5 delayed construction megaprojects from around the world

Even the most ambitious construction projects face difficulty along the way. International Construction takes a look at five of the world’s delayed construction megaprojects and the barriers that prevented them from completing on time.

(Photo: Ministry of Civil Aviation/Zaha Hadid Architects)
Navi Mumbai International Airport

Where? Mumbai, India

How long has it been delayed? 30 years

Designed by Zaha Hadid architects, The Navi Mumbai International Airport project was initially proposed in 1997. Despite receiving approval in 2008, the project has faced significant obstacles, primarily from conflicts between various government departments.

There have been disputes over the airport project’s location, concerns surrounding the environmental impact, and disagreements among India’s Civil Aviation ministers. 

The state had hoped to launch the airport’s first flight in December 2020, but construction of the runway had not yet started by the end of 2019 due to nearby residents’ reluctance to relocate.

The project has also been hindered by financial challenges, causing the initial budget of US$692 million to balloon to US$2.1 billion. Moreover, construction was again temporarily halted due to the aftermath of the Covid-19 pandemic, further elongating the project’s timeline.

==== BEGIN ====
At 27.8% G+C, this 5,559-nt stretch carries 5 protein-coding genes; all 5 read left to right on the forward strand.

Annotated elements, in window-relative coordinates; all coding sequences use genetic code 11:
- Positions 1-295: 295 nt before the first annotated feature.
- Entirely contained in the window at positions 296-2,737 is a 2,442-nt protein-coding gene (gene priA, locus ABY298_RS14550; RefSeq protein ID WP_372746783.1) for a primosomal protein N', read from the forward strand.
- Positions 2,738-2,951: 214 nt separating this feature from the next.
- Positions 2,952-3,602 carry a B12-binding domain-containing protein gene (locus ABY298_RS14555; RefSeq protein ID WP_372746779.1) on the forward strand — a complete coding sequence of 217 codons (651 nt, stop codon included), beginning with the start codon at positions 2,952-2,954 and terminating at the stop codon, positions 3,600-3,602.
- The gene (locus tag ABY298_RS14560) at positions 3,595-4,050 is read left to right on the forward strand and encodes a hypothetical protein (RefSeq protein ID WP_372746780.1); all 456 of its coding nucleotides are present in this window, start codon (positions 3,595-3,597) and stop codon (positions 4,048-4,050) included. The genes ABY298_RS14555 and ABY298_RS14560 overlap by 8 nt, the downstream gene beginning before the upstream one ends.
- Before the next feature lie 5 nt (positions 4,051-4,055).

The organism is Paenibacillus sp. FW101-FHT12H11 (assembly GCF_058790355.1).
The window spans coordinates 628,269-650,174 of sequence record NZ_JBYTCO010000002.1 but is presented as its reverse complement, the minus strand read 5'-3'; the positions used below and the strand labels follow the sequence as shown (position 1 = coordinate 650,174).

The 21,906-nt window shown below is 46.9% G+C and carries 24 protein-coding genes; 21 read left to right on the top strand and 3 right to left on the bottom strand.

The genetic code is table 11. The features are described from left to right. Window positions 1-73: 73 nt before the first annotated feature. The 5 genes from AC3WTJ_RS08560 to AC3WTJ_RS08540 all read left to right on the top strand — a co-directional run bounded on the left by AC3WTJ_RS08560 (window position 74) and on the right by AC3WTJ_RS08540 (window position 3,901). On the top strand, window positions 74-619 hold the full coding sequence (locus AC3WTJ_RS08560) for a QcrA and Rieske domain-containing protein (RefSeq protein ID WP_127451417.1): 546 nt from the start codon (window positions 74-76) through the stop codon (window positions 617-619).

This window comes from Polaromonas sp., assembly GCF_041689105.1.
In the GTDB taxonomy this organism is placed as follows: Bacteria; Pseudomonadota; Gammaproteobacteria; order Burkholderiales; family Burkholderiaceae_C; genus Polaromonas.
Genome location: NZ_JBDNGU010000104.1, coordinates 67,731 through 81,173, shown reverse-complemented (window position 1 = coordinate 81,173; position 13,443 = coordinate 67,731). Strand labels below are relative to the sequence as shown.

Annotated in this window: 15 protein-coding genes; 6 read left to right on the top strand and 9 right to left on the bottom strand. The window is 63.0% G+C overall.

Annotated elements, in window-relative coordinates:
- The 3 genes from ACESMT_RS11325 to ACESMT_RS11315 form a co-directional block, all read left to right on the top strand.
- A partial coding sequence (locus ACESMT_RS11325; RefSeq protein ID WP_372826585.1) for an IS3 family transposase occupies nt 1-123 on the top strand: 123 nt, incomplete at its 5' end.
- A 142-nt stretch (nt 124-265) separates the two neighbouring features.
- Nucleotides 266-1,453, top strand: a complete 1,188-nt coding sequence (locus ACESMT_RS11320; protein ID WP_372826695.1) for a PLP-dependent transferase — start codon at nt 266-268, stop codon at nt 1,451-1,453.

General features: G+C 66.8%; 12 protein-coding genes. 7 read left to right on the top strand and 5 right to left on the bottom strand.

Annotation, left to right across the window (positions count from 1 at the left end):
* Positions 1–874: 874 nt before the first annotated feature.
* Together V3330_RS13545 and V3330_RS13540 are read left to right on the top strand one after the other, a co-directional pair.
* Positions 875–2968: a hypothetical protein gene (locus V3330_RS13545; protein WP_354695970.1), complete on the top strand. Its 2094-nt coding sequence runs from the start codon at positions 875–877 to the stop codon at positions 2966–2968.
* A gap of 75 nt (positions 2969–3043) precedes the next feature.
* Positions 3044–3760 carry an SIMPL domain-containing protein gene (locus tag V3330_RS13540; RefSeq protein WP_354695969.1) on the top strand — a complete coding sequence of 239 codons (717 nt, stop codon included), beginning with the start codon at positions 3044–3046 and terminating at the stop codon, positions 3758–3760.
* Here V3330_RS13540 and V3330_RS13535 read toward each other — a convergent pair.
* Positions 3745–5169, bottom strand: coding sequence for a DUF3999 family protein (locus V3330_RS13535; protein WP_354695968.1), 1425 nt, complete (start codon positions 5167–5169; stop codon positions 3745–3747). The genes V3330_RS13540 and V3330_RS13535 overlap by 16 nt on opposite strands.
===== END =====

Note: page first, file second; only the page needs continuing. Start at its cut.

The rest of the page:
The most current projection indicates that the first phase of the airport is expected to achieve full functionality by December 2024, nearly thirty years after its initial proposal.

(Photo: Aldinger + Wolf)

Stuttgart 21 Rail

Where? Stuttgart, Germany

How long has it been delayed? 6 years

The project in southern Germany has faced controversy since its inception. Construction of the project, estimated to cost €2.5 billion, was announced in 1994 but did not commence until 2010.

Rising construction costs and stringent environmental regulations, including relocating thousands of lizards in 2017, have led to delays in constructing the expansive new train station and several associated tunnels. These structures are located approximately 50 miles away from the railway tracks.

The original completion target of 2019 proved unattainable, and expenses have continued to escalate uncontrollably. The project is now expected to be finalized by late 2025, with costs surging further to €9.15 billion due to higher pricing and increased geological risks.

(Photo: EDF)

Hinkley Point C

Where? Somerset, England

How long has it been delayed? 2 years

In 2016, the UK government granted approval for the establishment of the Hinkley Point C nuclear power plant.

However, the financial aspect of this contentious megaproject continues to escalate. Initially, in 2016, EDF Energy disclosed an estimated cost of £18 billion ($23 billion) for the project. This figure has undergone numerous revisions, with some projections now hinting at a staggering £32 billion ($39 billion) price tag.

In addition to its fiscal challenges, Hinkley Point C has encountered delays in its schedule. The foundational concrete for the first reactor reached completion in June 2019, while the second reactor’s base was successfully finished on schedule during the summer of 2020.